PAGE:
Thanks for Mark Lacter for pointing me to this one. Controversial L.A.-based clothing purveyor American Apparel powers at least some of its operations with solar panels. Those panels need washing, I guess. So the company gets young folks in bikinis to do the washing. Mostly ladies, but also some fellas.
NSFW? Not really. But watch at your own risk!
Now that's some real greenwashing! Yuck, yuck, yuck...
There's now pretty much a frenzy of Monday-morning quarterbacking going on with the Solyndra controversy. It boils down to essentially two core positions:
- Solyndra was too risky a bet for the DOE to pony up a $535-million loan guarantee. The Atlantic's Megan McArdle has been grappling with this one, in strenuous detail, while somewhat evading the question of whether Solyndra needed to spend as much money as possible in a short period of time, to both achieve economies of scale and outrun a collapse in the price of silicon (Solyndra's solar panels didn't use this material).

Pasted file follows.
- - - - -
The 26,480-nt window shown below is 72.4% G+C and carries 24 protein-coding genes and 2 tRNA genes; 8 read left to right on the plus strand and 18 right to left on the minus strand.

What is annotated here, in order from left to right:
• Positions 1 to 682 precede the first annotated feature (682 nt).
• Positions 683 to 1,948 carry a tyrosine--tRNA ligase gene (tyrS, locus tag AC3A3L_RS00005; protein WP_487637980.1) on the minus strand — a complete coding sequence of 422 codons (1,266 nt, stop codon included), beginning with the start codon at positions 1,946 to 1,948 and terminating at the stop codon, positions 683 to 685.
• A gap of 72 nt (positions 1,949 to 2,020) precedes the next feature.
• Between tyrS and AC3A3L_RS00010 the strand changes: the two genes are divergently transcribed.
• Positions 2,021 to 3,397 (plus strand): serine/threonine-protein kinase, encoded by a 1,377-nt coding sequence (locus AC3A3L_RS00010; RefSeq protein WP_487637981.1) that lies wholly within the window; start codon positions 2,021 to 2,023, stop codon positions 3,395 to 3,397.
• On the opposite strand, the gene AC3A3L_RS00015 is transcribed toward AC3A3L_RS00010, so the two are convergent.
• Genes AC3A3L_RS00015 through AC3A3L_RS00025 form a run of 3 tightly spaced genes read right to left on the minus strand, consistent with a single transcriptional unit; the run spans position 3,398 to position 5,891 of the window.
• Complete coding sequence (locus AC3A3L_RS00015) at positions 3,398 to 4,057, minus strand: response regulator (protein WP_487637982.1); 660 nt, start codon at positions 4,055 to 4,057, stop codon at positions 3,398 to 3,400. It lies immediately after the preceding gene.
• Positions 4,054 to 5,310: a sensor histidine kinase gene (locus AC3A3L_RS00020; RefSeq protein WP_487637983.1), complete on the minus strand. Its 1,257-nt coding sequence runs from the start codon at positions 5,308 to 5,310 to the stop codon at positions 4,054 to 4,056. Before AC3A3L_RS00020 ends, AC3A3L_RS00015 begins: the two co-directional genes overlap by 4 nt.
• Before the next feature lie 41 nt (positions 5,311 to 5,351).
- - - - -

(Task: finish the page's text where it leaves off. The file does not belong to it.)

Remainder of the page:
- Solyndra was a risky bet, but in the face of $30 billion in Chinese solar investment, the U.S. needs to leverage its innovation advantage to capture its share of the solar market. The government needs to subsidiize some of the risks and be willing tolerate failure in and effort to build up a new Green energy sector. I'm on this side, as is Wired's Jonah Lehrer and the New York Times' Joe Nocera.